by John Trybus, Managing Director
Disasters are part of our lives now, tomorrow and the day after, proclaims social strategist Regine Webster.
So how then do you protect lives and help communities recover when Mother Nature takes a turn for the worst and wreaks havoc economically and beyond? One key answer: strategic disaster philanthropy.
This week’s social strategist is vice president of the Center for Disaster Philanthropy (CDP), a newly formed organization that aims to give individual, family, corporate and institutional donors the resources to make informed and sustainable decisions about donations during times of disaster in the U.S. and abroad.
Regine has worked at the intersection of disaster philanthropy for more than 17 years. After stints at the Bill & Melinda Gates Foundation and the Conrad Hilton Foundation among other places, Regine found her way to CDP.
“I think I’m like a lot of people in that my career path has been a winding road,” Regine says. “I was really drawn to supporting the needs of individuals whose lives had been devastated by disasters, conflict and famine.”
Having visited disaster zones throughout the U.S., Africa and Asia, she knows a thing or two about being at the epicenter of chaos. Curious about what that’s like?
“I think the word that most comes to mind is humbling,” explains Regine. “On the one hand, visiting disaster zones is incredibly moving and challenging. But the humbling part comes in because it’s amazing to see the resilience of individuals, families and communities. People rebuild. They pick up the ruble, move it aside, find ways to get their children back in school and get businesses back up and running. People take care of one another, which is the beacon of light and inspiration.”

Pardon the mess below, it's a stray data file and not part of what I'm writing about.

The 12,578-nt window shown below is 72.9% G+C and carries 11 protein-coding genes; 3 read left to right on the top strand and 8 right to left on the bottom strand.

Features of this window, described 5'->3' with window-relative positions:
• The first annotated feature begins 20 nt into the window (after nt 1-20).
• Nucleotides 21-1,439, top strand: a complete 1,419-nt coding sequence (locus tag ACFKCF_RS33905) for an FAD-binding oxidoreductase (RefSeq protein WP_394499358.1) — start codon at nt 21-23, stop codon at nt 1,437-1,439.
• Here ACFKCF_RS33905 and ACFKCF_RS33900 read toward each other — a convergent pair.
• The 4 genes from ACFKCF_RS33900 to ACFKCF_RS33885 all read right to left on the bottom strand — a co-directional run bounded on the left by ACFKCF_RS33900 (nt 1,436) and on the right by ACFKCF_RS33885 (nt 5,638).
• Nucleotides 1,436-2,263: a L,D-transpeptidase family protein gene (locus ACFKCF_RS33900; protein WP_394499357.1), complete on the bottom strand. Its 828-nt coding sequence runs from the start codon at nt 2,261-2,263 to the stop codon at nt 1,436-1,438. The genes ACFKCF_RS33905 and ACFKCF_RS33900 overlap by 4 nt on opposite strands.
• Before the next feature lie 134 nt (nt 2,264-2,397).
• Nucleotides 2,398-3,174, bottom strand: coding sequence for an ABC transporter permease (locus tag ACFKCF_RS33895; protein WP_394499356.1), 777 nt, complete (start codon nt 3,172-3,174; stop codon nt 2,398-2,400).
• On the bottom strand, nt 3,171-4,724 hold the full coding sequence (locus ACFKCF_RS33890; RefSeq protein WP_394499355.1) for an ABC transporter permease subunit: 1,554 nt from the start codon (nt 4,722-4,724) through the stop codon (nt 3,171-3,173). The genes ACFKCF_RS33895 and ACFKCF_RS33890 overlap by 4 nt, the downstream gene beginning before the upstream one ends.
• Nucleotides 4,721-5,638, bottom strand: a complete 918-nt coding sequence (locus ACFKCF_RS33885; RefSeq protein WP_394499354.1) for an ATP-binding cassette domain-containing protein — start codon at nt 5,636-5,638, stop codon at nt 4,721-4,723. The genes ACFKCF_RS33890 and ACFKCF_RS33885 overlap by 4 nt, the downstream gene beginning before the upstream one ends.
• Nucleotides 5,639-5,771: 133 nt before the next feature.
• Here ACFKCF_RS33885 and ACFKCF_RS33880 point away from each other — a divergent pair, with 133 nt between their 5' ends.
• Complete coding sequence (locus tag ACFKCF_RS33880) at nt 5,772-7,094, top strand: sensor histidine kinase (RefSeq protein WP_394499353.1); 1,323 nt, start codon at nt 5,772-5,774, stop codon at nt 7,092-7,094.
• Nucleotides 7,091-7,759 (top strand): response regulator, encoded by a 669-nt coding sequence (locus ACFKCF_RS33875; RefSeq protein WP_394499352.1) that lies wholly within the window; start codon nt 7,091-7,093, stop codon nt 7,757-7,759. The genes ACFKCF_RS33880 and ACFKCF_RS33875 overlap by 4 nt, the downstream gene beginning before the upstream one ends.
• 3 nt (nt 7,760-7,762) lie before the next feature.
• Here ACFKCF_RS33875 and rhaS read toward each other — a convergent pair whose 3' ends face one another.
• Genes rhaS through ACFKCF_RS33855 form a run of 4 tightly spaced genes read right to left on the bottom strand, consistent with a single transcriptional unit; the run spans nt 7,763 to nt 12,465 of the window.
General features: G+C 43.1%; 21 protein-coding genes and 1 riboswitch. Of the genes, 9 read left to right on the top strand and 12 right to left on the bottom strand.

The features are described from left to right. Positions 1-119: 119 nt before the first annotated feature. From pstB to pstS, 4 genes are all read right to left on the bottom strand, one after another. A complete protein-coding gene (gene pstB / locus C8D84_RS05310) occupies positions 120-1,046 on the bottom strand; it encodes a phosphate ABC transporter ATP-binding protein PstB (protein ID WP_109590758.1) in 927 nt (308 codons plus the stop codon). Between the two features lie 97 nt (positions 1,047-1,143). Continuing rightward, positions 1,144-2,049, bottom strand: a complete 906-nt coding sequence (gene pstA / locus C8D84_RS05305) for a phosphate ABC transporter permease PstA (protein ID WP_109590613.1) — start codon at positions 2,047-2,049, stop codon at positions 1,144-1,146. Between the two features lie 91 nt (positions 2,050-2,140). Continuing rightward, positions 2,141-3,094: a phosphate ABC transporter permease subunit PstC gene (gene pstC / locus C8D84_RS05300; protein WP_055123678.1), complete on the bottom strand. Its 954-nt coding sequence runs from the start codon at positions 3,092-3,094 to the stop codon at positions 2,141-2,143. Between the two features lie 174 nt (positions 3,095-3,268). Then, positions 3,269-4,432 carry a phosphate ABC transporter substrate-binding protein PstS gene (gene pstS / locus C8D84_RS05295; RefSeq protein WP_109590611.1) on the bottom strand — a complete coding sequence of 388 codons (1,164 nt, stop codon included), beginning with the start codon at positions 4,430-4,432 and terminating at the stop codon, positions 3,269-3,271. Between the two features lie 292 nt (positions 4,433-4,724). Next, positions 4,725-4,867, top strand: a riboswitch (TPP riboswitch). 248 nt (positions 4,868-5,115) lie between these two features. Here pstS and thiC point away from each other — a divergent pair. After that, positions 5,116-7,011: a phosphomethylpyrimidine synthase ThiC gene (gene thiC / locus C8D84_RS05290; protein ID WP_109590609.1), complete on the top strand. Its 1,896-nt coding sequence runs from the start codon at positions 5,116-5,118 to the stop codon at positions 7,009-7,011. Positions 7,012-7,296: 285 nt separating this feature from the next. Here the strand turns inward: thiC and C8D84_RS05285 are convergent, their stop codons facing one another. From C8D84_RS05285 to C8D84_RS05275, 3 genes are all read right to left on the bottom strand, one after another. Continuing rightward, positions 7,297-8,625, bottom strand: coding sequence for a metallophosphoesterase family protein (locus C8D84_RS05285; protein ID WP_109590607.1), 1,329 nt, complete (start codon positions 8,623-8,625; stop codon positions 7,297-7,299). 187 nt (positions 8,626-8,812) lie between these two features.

From preparing for hurricanes to rebuilding after tsunamis, CDP advocates that not just any disaster philanthropy will do. Rather it is strategic disaster philanthropy that creates a lasting impact on the lives and communities targeted. Here’s a preview of Regine’s take on how to get giving to continue over time:
- Make it sustainable: understand the disaster life cycle. What does effective philanthropy look like? “Part of it is recognizing that the needs of a disaster span a much wider continuum then just the hours and days following the event,” Regine explains. “And so it’s about encouraging the private philanthropic community to sustain their attention and to direct human, financial or technical resources to disasters across that spectrum of risk reduction to response and then to recovery so that we can make sure that we’re collectively addressing mitigation, preparedness, response, recovery and reconstruction issues that are affecting communities worldwide.”
- Cash is not always king. Don’t forget other forms of corporate engagement! “Cash donations at the onset of a disaster are so important but companies can bring to bear the other resources they have to offer,” says Regine. “I think the volunteerism element is something that is also changing as we speak and something that’s becoming more professionalized. Opportunities to connect corporations to response activities are done in a more vetted and thoughtful manner.” Case in point: Tide Loads of Hope Campaign.
- An ounce of prevention is worth a pound of cure. More than one-third of giving is typically done within the first four weeks of a disaster, according to some studies. But what about subsequent needs? Offers Regine: “You need to smooth out those peaks and valleys [in the disaster lifecycle] to make sure that people give in the most effective and strategic fashion all 365 days of the year.”
Listen to my interview with social strategist Regine Webster to learn more about strategic disaster philanthropy and how to get giving to continue over time in challenging circumstances.